After landing at Richmond Municipal Airport on April 29, 1960, Kennedy visited the city’s downtown as well as its well-known Earlham College. Unfortunately for him, the future president was struck with an attack of laryngitis and, arriving at Holy Family Catholic Church, was introduced by the staff member who delivered Kennedy’s prepared remarks as “the first presidential candidate in history who is speechless.”
The senator would return to Indiana’s state capitol on October 5 of that same year as part of a presidential campaign that included a stop at Anderson, where a bank had been robbed in nearby Edgewood the same morning. During his speech there, Kennedy jokingly predicted the headline: “Democrats arrive, bank robbed.”
JFK returned to the state capitol on October 13, 1962, for a rally at the Weir Cook Airport in Indianapolis in support of Indiana democratic candidates, and was joined by Governor Matthew Welsh and future U.S. Senator Birch Bayh Jr.
One lakes-area connection for Bayh relates to his son, future Indiana governor Evan Bayh, who attended Woodcraft Camp at Culver Military Academy in the mid-1960s.
John F. Kennedy himself had a few connections to that school. Members of its Black Horse Troop rode in his inaugural parade in January 1961, and on March 25, 1963, Culver Military Academy cadet Philip Tovrea III joined Kennedy in dedicating Chicago’s O’Hare International Airport. Tovrea assisted in laying a wreath on a monument dedicated to Tovrea’s uncle, Lieutenant Commander Edward “Butch” O’Hare, alongside another nephew, Edward Palmer. O’Hare was the U.S. Navy’s first flying ace and a Medal of Honor recipient for his service in World War II.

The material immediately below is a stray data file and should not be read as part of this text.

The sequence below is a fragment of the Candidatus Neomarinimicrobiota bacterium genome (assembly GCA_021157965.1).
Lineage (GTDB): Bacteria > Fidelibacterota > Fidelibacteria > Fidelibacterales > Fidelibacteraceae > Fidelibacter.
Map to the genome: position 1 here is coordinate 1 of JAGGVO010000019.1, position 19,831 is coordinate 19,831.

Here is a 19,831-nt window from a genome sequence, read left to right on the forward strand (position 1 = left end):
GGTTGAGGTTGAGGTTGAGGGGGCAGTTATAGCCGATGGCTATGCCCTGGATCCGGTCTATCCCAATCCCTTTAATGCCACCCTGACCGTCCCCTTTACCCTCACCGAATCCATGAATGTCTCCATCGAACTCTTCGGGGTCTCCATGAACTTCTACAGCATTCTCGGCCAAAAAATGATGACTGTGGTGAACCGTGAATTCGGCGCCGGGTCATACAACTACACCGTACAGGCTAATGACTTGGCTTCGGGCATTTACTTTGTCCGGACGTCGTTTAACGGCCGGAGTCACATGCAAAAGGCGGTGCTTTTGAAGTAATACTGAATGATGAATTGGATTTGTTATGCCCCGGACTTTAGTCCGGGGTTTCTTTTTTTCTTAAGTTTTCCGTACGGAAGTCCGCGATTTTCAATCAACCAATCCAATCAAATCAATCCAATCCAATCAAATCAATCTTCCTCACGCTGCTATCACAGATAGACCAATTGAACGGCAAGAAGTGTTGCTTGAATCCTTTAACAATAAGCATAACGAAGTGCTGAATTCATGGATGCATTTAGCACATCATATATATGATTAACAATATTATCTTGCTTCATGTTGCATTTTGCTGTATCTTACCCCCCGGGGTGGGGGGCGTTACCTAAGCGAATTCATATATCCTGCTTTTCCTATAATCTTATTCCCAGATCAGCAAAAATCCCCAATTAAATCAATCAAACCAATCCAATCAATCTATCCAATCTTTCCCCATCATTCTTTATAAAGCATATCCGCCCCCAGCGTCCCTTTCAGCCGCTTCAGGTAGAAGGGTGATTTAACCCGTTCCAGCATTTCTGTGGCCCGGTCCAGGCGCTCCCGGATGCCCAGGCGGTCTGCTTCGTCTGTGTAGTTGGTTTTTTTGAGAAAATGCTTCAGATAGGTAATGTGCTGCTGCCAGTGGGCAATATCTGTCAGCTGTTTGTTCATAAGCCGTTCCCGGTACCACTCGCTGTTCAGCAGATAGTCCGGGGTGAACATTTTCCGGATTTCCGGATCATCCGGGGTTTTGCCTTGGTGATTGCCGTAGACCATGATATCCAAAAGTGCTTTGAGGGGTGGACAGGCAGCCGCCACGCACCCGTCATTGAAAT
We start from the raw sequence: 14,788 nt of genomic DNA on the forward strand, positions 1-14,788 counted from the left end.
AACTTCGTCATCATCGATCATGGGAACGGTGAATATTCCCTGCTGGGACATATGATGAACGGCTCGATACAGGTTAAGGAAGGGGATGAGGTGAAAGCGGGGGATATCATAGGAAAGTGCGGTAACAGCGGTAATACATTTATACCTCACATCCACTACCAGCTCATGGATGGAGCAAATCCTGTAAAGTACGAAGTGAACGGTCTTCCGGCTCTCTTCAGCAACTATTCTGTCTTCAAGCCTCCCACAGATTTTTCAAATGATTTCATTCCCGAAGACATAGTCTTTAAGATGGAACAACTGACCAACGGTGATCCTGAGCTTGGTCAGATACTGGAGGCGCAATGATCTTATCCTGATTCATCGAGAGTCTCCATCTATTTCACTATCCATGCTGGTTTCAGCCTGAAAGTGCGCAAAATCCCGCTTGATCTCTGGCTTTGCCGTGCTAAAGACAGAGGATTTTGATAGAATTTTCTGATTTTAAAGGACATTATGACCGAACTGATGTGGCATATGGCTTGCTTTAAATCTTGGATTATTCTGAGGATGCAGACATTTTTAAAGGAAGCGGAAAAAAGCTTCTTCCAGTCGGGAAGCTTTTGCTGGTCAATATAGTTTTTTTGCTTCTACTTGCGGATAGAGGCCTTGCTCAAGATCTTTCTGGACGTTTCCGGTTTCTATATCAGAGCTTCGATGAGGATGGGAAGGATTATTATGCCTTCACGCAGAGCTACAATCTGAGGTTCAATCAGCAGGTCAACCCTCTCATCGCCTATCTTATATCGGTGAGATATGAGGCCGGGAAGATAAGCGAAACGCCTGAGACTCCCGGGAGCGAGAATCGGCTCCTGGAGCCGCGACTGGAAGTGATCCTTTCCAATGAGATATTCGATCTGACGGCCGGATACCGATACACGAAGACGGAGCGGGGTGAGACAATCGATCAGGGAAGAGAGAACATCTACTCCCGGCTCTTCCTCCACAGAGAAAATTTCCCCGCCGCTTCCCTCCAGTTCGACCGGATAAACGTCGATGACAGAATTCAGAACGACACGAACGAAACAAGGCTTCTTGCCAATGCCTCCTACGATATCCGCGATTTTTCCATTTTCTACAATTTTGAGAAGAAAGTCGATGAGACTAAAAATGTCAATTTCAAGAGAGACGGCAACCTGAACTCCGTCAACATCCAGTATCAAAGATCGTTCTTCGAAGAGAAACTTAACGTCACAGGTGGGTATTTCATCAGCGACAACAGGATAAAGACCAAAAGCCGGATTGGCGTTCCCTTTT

Among other dignitaries attending the event were Chicago Mayor Richard Daley and Illinois Governor Otto Kerner.
Of course, within nine months of the Chicago event, Kennedy, who had served just two years and 10 months as chief executive, was shot to death in Dallas.
Across Indiana, schools were closed for several days, as were municipal and state offices and some businesses. Only churches seemed fully operational that day in the wake of the tragedy, as prayerful mourners filled pews.
Memorial High Mass was held at St. Michael Catholic Church in Plymouth, as reported in the Pilot News newspaper of November 23. The same edition of the paper featured a photo of 15-year-old Carl L. Jones of Oak Hill Avenue in Plymouth, who had recently found a newspaper from April 16, 1865, in his home announcing the assassination of President Lincoln.
In the wake of Kennedy’s death, Indiana Governor Matthew E. Welsh said that his “first reaction is one of shock and dismay followed by one of concern for the family of President Kennedy. I am confident the people of the United States will rally to the support of President Johnson.”